“I noticed people who needed the support, needed to see people who looked like them and understood their culture. It was only when I was seen by a black healthcare assistant that I got the help I needed. They did not know how to identify with their black patients”

Racism has been a problem within our society and doesn’t stop for those even effected by Cancer. Yet that hasn’t stopped Rose Thompson and the Sistas Against Cancer who have been champions of the black and ethnic minority cancer community. The Sistas have quietly and effectively been helping many people through their cancer journeys within BME communities in Nottingham. Their objective? To spread awareness for the needs of black and ethnic minorities in GPs. This was Rose Thompson’s vision when she realised many of the nurses, physicians and carers she came across did not know how to relate to patients from different cultures.

The Sistas Against Cancer support group was created when their founder and leader Rose Thompson became a carer for her mother who had cancer. It was during this time she noticed there were no charities that helped people dealing with cancer treatment at the time, especially support groups within the black community. The racism Rose and her family faced during the 70s and 80s in Clifton has motivated much of the work she does today and is the reason Rose created SAC.

Coun Mumtaz said: “The blackout in Kashmir has caused a lot of tensions within Kashmiri communities in Nottingham.”

“We need to our bit to end the atrocities that are taking place in Kashmir every day for over  three months now.”

A Kashmir motion was passed in her name at Nottingham City Council on 11 November, 2019.

The motion pledges to write to the High Commissioners of India on behalf of Nottingham citizens calling for the immediate lifting of the curfew.

“There weren’t the charities that helped people dealing with treatment in those days. I noticed a lot of people did not know where to find support. There were single parents, people who were really struggling.”
Even now, in a more culturally diverse society, Rose is still reminded of an all too familiar problem. The lack of cultural awareness among many of the staff within GPs she has visited unsettles her. Much of the Sistas work revolves around the education of nurses, physicians and carers, making them more culturally aware to better understand and help their patients.

“I had 9 grams removed from under my arm and because of this the arm gets very swollen. The best way to deal with it is to compress it with a tight glove. Initially I was given a pink glove and I said I didn’t want a pink glove as it didn’t suit my skin colour or make me feel comfortable.”

As the person that led the initiative for a wider range of colours for the prosthesis gloves, it comes as a surprise that the young nurse did not know more colours were available. What surprises Thompson more is the lack of knowledge from the nurse. Rose has campaigned for mandatory diversity training within GPs across the country and to have an experience such as this shows there is still a misunderstanding of culture and the needs of black people. Through experiences such as this it shows there is still a lot of work to be done.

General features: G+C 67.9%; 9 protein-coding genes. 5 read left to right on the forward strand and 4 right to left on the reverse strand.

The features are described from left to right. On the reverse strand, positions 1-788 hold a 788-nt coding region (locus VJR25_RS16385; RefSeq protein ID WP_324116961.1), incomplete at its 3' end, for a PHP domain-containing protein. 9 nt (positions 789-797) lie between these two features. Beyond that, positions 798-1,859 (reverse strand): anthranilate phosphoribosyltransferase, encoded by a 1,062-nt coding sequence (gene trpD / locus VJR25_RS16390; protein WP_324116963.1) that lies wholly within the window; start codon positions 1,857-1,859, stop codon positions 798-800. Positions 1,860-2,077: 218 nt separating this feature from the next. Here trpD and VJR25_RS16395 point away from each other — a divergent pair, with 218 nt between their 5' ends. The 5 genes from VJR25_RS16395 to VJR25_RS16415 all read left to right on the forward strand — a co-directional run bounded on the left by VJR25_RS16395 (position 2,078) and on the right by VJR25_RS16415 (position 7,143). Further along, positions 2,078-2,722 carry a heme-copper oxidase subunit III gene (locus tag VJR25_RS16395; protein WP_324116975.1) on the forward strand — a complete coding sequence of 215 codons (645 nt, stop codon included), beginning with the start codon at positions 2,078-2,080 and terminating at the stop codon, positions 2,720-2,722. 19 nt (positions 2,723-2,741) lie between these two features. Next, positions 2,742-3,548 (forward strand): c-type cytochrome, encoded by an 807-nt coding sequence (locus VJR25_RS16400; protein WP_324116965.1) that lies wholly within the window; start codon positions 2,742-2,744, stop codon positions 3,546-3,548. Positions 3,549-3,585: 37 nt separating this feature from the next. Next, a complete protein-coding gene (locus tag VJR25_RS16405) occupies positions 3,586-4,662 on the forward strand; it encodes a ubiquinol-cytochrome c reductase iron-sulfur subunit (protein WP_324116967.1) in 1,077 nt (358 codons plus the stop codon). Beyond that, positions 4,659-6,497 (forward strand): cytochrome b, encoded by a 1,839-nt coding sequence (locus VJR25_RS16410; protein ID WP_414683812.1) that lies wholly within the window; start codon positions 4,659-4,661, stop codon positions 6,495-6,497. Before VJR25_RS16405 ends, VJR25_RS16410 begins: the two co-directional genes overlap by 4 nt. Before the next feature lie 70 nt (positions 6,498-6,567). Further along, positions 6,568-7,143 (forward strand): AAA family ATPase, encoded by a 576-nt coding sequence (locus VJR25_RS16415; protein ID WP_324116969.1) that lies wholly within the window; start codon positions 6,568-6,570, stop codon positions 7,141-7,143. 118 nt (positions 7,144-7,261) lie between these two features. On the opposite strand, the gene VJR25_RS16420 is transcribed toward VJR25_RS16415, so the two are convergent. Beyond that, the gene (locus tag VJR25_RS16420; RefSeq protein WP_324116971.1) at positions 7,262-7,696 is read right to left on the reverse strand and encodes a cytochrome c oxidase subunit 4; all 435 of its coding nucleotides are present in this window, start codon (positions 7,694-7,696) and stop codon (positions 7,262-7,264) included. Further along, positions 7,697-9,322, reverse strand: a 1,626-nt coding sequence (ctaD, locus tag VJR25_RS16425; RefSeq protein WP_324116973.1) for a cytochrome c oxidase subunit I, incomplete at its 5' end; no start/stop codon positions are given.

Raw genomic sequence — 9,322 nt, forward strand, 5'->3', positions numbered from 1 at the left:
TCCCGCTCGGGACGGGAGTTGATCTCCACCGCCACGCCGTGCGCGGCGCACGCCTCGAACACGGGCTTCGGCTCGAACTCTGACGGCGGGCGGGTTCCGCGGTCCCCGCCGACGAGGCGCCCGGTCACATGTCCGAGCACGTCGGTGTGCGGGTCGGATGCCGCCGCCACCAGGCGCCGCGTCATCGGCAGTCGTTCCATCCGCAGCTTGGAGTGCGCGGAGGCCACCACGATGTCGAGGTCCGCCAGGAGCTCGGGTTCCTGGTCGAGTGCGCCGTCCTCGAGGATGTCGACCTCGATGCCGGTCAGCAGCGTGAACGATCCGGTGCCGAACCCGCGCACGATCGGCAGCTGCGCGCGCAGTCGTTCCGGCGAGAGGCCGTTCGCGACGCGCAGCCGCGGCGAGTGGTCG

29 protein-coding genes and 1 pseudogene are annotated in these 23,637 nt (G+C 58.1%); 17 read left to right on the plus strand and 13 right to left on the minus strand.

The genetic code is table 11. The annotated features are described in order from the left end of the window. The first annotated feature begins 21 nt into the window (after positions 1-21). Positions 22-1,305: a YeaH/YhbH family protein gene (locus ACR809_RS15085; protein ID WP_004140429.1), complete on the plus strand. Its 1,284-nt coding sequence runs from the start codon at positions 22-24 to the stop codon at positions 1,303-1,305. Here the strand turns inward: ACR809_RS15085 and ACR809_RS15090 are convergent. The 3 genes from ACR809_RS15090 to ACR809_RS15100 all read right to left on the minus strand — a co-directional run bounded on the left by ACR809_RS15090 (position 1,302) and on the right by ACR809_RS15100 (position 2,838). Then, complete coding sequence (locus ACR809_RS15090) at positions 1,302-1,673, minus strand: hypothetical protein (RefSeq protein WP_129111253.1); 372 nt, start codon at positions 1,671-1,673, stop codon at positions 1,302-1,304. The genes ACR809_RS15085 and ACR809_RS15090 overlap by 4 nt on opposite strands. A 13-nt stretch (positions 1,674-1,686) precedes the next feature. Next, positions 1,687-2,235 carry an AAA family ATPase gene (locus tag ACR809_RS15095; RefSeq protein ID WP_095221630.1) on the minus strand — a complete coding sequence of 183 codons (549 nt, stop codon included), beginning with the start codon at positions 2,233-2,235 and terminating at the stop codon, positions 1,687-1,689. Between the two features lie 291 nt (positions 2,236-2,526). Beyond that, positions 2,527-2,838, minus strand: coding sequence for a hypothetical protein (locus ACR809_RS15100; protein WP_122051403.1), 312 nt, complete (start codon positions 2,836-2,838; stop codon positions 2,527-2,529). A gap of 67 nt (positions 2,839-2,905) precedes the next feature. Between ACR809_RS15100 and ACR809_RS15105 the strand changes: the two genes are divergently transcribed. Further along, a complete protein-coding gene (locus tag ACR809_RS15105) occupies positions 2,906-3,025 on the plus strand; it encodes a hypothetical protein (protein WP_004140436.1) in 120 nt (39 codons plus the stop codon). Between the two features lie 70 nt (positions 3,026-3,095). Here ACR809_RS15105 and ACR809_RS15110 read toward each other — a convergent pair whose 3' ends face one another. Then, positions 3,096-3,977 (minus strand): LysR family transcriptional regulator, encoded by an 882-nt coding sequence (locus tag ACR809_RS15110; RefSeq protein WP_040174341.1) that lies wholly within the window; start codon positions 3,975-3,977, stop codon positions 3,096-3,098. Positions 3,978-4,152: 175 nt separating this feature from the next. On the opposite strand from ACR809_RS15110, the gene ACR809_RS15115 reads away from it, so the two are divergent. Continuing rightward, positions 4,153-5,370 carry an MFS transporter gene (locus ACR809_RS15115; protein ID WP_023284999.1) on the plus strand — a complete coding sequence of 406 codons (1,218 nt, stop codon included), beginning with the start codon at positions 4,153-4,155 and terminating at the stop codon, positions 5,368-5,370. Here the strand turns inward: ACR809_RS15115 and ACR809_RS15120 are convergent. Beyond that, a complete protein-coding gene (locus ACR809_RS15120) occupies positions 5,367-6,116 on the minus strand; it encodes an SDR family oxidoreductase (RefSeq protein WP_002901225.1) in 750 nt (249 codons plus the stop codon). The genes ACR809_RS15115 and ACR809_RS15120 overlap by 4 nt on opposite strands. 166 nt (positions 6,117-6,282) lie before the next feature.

“People don’t value diversity. It was only when I was seen by a black healthcare assistant that I got the help that I needed.”

The exhibition held by the Sistas Against Cancer in Lenton’s New Art Exchange was a response to the lack of understanding in our society. The exhibit displayed a series of pictures which represented the experiences of woman affected by cancer within the black, ethnic, Asian and refugee community within Nottingham. The idea coming from Thompson herself. The Objective of the exhibit was to get people to understand the black culture with this context. To familiarise hospitals, nurses and doctors with black cancer patients and their needs to better take care of their ethnic patients. It did not occur to the white nurse to look for a different coloured prosthesis that were designed for people with different skin complexion. Is it a coincidence that the black healthcare assistant was able to cater to Rose’s needs? Or is this a reflection of the healthcare system failing to educate their employees on the needs of people from different backgrounds.

“The council and social services need to make diversity training compulsory. The problem is o one wants to volunteer for this kind of training. There is the problem. Diversity training is a must in this country.”
The Use of photos to spread a message about the needs of black cancer patients throughout their treatment. A visual representation supersedes what can be written in words and this was the objective Rose had when the idea to show, rather than tell the experiences of cancer patients from the BME community.

“They didn’t have any photographic images of black people in their campaigns, I was the first one to tell them to place black people on their photo campaigns for prostate cancer. Black men are 2-3 times more likely to get prostate cancer”

The exhibition was also Nottingham’s response to much of the cultural and social education that was happening in London. Rose herself taught diversity training to hundreds in leading health organisations which resulted in improved feedback from patients. Its clear to see she takes pride in the work she does with the help of her Sistas. Rose resembles the social justice warriors from the past but in this context. A leading warrior for change in the most unlikely places.

“Sistas against cancer was a response to a lot of happening in London but not around here. Nottingham hasn’t been great when funding BME organisations, both my husband and I retired early to get a lumpsum to put into BME cancer communities.”

“The goal is to continue to share experiences and to develop a rolling chair, where different people get to share their stories. Let’s talk about women and cancer.”